Tuesday, August 2nd, 2016 (Elaine Fisher). Conditions this morning are fine and calm, in contrast to the wind, rain and hail of recent days, making it more pleasant for the rescue team and the young mammal, believed to be between seven and 12-months-old.
Among those helping the calf are Jeff Foster from America who has experience in helping a wild orca calf.
He led the capture of Springer the orca, who was separated from her pod as a calf, and later returned her back to her pod. He also worked to prepare the killer whale Keiko, from the 1993 movie Free Willy, for release into the wild.
In an effort to find the young orca’s family pod, recreational and commercial boat operators are being asked via the coastguard’s marine radio to report sightings of orca pods in the Bay of Plenty region to the Orca Research Trust by phoning : O800 SEE ORCA / 0800 733 6722.
Yesterday DNA samples taken from the calf were sent to lab for testing in an effort to establish which pod he belongs to. Ingrid and Jeff also took a sample from the orca’s breath by holding a plastic disk with an agar solution, above the animal’s blow hole.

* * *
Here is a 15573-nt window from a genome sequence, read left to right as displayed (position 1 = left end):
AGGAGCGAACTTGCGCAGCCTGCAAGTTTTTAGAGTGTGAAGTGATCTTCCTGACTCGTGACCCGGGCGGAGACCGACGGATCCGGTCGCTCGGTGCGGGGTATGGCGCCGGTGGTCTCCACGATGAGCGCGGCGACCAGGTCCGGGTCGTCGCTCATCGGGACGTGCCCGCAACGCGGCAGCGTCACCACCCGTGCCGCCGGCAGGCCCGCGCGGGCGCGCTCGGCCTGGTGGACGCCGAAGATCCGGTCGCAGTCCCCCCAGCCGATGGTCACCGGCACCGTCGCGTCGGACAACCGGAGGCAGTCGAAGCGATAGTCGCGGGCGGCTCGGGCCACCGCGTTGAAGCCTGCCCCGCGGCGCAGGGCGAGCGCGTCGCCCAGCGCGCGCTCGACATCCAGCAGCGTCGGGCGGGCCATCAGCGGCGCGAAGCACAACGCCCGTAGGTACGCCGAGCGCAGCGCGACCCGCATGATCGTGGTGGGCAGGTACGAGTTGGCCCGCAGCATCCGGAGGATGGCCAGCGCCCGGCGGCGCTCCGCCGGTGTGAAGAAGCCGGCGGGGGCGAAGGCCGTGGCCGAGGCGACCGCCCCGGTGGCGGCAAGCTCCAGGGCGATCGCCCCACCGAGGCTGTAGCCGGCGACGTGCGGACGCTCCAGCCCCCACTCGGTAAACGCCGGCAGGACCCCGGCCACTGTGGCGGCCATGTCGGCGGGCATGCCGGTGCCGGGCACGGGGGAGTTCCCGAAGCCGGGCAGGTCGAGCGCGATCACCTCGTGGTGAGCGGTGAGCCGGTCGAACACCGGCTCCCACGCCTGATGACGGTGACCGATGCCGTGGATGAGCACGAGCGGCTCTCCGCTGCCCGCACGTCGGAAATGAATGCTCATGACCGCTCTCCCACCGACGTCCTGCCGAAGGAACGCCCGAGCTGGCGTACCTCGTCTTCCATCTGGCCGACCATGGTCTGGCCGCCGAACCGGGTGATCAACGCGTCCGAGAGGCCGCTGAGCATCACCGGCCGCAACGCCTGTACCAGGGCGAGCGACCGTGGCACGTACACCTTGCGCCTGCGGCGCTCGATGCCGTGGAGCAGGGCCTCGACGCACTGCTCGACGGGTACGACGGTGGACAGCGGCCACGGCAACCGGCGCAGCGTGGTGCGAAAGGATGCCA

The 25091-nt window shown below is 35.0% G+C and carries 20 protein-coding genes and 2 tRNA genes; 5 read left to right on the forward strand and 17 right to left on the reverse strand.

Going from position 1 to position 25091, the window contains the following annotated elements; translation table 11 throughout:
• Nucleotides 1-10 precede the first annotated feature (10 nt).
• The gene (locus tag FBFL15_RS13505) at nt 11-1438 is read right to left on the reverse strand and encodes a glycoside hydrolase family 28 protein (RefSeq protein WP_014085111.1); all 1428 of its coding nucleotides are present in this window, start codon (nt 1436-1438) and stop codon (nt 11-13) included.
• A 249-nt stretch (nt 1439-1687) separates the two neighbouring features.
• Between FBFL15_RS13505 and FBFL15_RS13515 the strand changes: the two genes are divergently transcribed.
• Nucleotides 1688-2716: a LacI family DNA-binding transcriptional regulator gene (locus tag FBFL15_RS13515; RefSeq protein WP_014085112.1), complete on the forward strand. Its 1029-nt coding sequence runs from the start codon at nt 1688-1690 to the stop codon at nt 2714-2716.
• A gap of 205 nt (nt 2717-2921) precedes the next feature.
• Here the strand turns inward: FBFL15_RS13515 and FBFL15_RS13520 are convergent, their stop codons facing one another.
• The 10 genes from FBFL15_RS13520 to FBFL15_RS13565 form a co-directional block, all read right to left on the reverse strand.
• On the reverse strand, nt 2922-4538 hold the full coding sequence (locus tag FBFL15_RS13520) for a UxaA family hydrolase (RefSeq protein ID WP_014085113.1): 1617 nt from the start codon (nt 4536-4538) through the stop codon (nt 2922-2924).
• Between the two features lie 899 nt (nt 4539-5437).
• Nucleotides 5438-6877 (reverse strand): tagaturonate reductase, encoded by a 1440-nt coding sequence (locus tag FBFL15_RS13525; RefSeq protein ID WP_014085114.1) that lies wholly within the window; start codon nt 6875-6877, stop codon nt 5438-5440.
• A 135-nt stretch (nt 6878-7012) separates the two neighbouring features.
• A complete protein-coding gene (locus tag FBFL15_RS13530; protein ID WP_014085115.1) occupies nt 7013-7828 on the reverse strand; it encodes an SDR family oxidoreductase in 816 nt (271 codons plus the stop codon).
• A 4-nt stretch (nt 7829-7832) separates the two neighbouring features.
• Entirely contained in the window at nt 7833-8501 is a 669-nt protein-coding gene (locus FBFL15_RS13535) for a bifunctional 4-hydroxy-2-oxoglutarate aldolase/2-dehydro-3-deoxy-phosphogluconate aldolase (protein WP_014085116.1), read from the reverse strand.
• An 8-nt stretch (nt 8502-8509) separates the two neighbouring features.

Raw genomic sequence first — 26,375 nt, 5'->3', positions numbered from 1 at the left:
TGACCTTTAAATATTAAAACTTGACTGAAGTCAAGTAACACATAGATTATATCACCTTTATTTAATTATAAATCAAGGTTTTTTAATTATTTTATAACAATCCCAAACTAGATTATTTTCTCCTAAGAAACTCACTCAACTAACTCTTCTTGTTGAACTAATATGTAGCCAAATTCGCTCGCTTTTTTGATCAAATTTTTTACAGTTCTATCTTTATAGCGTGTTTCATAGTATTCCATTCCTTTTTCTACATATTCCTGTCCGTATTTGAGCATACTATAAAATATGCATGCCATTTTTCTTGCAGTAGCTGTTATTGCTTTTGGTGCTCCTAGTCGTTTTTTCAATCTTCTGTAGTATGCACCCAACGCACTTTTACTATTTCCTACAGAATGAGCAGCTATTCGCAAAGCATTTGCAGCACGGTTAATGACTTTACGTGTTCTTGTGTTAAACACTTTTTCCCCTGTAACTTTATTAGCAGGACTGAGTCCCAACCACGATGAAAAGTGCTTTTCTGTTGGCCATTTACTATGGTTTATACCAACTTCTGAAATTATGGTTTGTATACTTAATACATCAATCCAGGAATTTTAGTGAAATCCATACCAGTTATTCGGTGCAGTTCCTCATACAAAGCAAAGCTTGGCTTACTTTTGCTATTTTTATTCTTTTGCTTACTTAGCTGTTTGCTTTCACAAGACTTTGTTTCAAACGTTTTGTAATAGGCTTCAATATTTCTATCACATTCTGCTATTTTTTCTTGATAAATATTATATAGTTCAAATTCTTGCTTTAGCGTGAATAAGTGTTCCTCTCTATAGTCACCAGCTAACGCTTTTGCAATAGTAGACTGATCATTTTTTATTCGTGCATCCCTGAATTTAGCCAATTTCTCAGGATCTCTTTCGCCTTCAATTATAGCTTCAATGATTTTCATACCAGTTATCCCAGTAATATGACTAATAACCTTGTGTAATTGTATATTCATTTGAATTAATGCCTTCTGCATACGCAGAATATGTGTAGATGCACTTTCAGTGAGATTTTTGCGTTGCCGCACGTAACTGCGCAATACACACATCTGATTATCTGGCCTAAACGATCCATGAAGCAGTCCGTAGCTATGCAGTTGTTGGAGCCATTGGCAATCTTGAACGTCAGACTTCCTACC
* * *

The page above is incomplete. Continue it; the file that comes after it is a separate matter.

The agar captures particles in the orca’s breath.
The decision to enlist the coastguard’s support was made by the Orca Tactical Planning Group made up of members from a broad range of disciplines, backgrounds and cultures.
They have diverse skills, and are working together to achieve the best possible result for the whale.
“We’re really grateful to Tauranga Coastguard for helping the OTPG with one of our goals – seeing if we can find this lone orca calf’s family pod,” says DOC Orca Incident Controller John Lucas.
“This group is in agreement that reuniting the lone orca calf with its family pod is the key to its long term survival in the wild.
“The difficulty we all face is finding the young orca’s family pod as there have been no indications where the calf has come from,” says John.